UNSC Reform in a Post-Cold War Era: Eliminating the Power of Veto

Title: UNSC Reform in a Post-Cold War Era: Eliminating the Power of Veto
Authors: Granja, Aracelly Denise
Date: 2017-04-24
Abstract: The culmination of the Cold War period marked significant changes in the international system. The division of power shifted from the influence of a bipolar world in which the Soviet Union and United States were on opposite sides of the political spectrum, to the development of what is now dually classified as a unipolar and/or multipolar world, in which democracy has flourished. The new world order has also signaled the rise in power of several mid-level countries, not to mention the emergence of numerous new developing nations. As a result, the United Nations Security Council (UNSC) has also seen various changes, from a more prominent human rights and peacekeeping agenda to a greater inclination for member state cooperation. However, aside from these changes there has also been increased criticism as to the effectiveness and legitimacy of the institution. These critics, particularly in the form of UN members, have called for the UNSC to be reformed. They argue that the UNSC needs to be more reflective of the twenty-first century, more representative of its heavily increased members and overall more transparent throughout its decision-making process. This call for change has sparked several reform proposals, from increasing the number of permanent members who sit on the Council, to once again merely increasing the size of the Council’s non-permanent membership, to the more controversial option of eliminating the power of veto. Although there is a general consensus among UN members that reform of the Council is necessary, there has been a longstanding debate as to what this reform should entail and how it will be implemented in order to maximize UNSC efficiency. In response to this dispute this paper will argue that if the objective of restructuring the Council is enhancing both its effectiveness and legitimacy, then the most viable option for reform is the elimination of the power of veto held by its five permanent members (P-5).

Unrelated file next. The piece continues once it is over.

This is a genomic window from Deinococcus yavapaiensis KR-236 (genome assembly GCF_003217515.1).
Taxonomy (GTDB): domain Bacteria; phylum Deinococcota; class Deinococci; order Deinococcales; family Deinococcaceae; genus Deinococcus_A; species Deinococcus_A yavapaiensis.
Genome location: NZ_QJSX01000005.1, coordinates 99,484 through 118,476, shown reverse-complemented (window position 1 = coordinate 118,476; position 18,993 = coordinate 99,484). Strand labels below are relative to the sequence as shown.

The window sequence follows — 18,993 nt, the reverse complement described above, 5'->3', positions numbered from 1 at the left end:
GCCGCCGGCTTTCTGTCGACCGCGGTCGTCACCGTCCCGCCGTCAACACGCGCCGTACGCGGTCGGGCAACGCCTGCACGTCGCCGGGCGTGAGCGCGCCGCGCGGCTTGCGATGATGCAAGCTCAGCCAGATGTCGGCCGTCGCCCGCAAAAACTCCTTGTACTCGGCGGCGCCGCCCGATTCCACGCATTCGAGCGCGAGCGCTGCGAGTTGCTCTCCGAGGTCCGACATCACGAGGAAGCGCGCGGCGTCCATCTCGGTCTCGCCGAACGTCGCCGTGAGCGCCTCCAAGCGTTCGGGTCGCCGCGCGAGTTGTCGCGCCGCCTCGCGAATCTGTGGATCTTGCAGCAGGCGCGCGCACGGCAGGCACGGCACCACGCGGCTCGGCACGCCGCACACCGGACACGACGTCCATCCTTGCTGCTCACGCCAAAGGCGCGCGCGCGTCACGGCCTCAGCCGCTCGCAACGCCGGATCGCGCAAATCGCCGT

URL: http://hdl.handle.net/10393/36008
CollectionAffaires publiques et internationales - Mémoires // Public and International Affairs - Research Papers